Another text translated at a date, the Śāriputraparipṛcchā, contains a similar passage with nearly the same information. However, the colors for Dharmaguptaka and Sarvāstivāda are reversed. In the earlier source, the Sarvāstivāda are described as wearing deep red robes, while the Dharmaguptaka are described as wearing black robes; the corresponding passage found in the Śāriputraparipṛcchā, in contrast, portrays the Sarvāstivāda as wearing black robes and the Dharmaguptaka as wearing deep red robes. During the Tang dynasty, Chinese Buddhist monastics wore grayish-black robes and were colloquially referred to as Zīyī, "those of the black robes." However, the Song dynasty monk Zanning writes that during the earlier Han-Wei period, the Chinese monks wore red robes. According to the Dharmaguptaka vinaya, the robes of monastics should be sewn out of no more than 18 pieces of cloth, the cloth should be heavy and coarse. A consensus has grown in scholarship which sees the first wave of Buddhist missionary work as associated with the Gāndhārī language and the Kharoṣṭhī script and tentatively with the Dharmaguptaka sect.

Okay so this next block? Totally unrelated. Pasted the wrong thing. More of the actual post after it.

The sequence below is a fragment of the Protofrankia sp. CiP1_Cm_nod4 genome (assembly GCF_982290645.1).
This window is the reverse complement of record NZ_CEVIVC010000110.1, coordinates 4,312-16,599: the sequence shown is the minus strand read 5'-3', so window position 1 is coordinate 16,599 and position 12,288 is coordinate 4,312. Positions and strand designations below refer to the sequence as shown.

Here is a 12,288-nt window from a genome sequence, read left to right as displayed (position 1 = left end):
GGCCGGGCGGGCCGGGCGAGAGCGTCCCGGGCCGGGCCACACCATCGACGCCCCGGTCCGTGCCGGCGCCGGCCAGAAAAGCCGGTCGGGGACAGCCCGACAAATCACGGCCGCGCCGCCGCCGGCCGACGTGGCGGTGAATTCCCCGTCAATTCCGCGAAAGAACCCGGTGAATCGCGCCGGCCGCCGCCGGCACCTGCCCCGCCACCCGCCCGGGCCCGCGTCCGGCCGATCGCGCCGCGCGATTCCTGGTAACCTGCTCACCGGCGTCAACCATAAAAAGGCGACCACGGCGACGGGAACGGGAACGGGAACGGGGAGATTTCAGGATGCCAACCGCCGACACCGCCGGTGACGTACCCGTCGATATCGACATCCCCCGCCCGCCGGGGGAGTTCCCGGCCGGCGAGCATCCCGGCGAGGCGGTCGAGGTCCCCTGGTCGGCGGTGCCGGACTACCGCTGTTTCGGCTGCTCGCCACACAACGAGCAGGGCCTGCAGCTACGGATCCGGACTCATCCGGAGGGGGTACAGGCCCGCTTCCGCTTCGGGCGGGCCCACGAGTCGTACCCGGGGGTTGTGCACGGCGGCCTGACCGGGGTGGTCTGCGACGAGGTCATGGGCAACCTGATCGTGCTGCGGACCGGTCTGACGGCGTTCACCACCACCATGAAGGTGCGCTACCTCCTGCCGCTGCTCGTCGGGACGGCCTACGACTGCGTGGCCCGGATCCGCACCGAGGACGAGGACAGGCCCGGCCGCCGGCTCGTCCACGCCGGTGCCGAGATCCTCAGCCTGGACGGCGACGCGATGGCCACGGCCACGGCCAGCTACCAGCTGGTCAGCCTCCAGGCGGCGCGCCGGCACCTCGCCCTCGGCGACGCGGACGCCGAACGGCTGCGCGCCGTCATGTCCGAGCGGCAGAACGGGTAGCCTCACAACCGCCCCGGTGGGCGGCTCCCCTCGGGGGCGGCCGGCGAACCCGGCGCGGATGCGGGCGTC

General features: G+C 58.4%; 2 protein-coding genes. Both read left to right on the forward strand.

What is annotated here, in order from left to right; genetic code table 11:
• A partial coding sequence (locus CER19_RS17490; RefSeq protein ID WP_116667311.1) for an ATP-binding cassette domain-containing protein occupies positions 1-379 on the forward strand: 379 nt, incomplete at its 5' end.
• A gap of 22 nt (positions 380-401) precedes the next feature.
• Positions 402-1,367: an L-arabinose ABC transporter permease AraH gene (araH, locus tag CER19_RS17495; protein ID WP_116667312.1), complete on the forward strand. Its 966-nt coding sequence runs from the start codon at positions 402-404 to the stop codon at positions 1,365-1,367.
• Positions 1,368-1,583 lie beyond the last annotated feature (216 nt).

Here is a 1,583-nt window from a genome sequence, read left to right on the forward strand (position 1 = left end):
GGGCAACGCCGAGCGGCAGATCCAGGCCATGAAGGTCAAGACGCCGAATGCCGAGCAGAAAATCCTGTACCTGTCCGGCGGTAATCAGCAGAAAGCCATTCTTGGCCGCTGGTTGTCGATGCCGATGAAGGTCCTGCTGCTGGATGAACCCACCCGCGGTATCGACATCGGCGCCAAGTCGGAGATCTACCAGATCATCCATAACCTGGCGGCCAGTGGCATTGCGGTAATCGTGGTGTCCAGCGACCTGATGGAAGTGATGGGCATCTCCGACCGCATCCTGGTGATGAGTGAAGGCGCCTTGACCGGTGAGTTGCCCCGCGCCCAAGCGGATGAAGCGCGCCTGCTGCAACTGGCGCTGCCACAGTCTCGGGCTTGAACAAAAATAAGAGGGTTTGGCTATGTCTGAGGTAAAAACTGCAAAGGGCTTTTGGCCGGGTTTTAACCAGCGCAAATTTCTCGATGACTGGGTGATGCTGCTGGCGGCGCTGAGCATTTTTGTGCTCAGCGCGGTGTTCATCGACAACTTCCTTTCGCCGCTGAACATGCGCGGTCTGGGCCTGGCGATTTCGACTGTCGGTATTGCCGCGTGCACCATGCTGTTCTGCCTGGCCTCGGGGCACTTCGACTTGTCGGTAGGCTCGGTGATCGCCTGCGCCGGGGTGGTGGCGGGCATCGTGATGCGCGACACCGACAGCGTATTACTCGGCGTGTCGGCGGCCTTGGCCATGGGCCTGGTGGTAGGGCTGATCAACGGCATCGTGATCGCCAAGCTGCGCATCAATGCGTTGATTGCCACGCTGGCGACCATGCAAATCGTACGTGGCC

However, there is evidence that other sects and traditions of Buddhism used Gāndhārī, further evidence that the Dharmaguptaka sect used Sanskrit at times: It is true that most manuscripts in Gāndhārī belong to the Dharmaguptakas, but all schools — inclusive Mahāyāna — used some Gāndhārī. Von Hinüber has pointed out incompletely Sanskritised Gāndhārī words in works heretofore ascribed to the Sarvāstivādins and drew the conclusion that either the sectarian attribution had to be revised, or the tacit dogma "Gāndhārī equals Dharmaguptaka" is wrong. Conversely, Dharmaguptakas resorted to Sanskrit. Starting in the first century of the Common Era, there was a large trend toward a type of Gāndhārī, Sanskritized; the Gandharan Buddhist texts, the earliest Buddhist texts discovered, are dedicated to the teachers of the Dharmaguptaka school. They tend to confirm a flourishing of the Dharmaguptaka school in northwestern India around the 1st century CE, with Gāndhārī as the canonical language, this would explain the subsequent influence of the Dharmaguptakas in Central Asia and northeastern Asia.